I’m beginning to become annoyed by the idolatry of the Border Region Act by some of our city leaders.
I’m in the second meeting of the East Ridge Housing and Redevelopment Authority meeting on Friday morning. Yes, Friday morning is the best time. It apparently discourages residents, citizens, taxpayers and other interested parties from attending and seeing this esteemed panel appointed by the mayor in action.
I’m not going to name names here because I don’t want to be blacklisted. I’m sure you understand.
The meeting, for the most part, was pretty banal. City Attorney Mark Litchford, who is currently acting in the capacity of the Housing Authority’s attorney, walked the board through how it will establish its by-laws and conduct business. One of the board members – again, I won’t name names – snoozed through much of the meeting, that’s how stimulating most of the proceedings were.
But, as the meeting was concluding and Litchford and Mayor Brent Lambert had excused themselves, things heated up a little bit.
A question was asked if the East Ridge Housing and Redevelopment Authority would hire its own lawyer in the future and not use the City Attorney as its legal counsel going forward? I believe the idea here is that, in the future, it is conceivable that the completely independent Housing Authority could find itself in a position where it is on the other side of a legal battle with the City of East Ridge. Having the same lawyer representing both entities ain’t going to float.
It was also mentioned that Litchford practices law in the same firm as John Anderson (Grant Konvalinka & Harrison). Anderson has been used by the developers of Jordan Crossing as an attorney. It is conceivable that at some point in the future the completely independent Housing Authority could find itself in a position where it is on the other side of a legal battle with the Jordan Crossing developers. Having lawyers from the same firm representing the opposing entities ain’t going to work either.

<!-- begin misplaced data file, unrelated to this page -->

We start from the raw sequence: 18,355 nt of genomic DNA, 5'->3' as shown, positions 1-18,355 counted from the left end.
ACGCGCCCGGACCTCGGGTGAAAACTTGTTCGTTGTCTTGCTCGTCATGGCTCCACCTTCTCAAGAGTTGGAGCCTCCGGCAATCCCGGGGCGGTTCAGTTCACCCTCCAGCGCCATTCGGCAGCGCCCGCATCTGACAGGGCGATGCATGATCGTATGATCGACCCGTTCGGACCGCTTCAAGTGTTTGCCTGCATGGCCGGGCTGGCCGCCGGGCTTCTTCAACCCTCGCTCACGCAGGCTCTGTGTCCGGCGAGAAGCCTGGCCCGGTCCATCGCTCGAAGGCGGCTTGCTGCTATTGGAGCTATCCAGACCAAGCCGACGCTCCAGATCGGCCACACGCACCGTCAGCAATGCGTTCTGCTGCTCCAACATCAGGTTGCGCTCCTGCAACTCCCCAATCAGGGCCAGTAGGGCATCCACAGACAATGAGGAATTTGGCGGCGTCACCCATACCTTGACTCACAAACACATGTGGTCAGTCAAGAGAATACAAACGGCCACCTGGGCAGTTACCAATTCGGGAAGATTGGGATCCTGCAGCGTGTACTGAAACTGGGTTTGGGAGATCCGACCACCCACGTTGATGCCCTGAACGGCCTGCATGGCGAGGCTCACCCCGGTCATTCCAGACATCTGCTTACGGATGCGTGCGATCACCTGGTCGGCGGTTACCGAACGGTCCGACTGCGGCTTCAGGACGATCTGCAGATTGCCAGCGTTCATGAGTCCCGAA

I believe most people understand the problem here. It’s a conflict of interest that is impossible to wave.
Well, some of the members of the East Ridge Housing and Redevelopment Authority see no problems with Litchford becoming the board’s permanent attorney.
At this point of the meeting, one of the Housing Authority members, stridently came to the defense of Anderson, Litchford and the law firm. The member said that if it weren’t for John Anderson the City of East Ridge would not be participating in the Border Region Act, and would not benefit from all of the marvelous things it’s done for the city. The board member went on in worshipful tones about the developers making money and the city making money and everything is absolutely golden.
Wait a minute. Hold the phone. Just what has the Border Region done for this city?
On the plus side, over the last three years, including the current year, we’ve received about $4 million in reimbursements from the state as dictated by the Border Region Act. Of that $4 million, the City of East Ridge has turned over to the developers about half of that, as dictated by the contract the City of East Ridge has with the developers.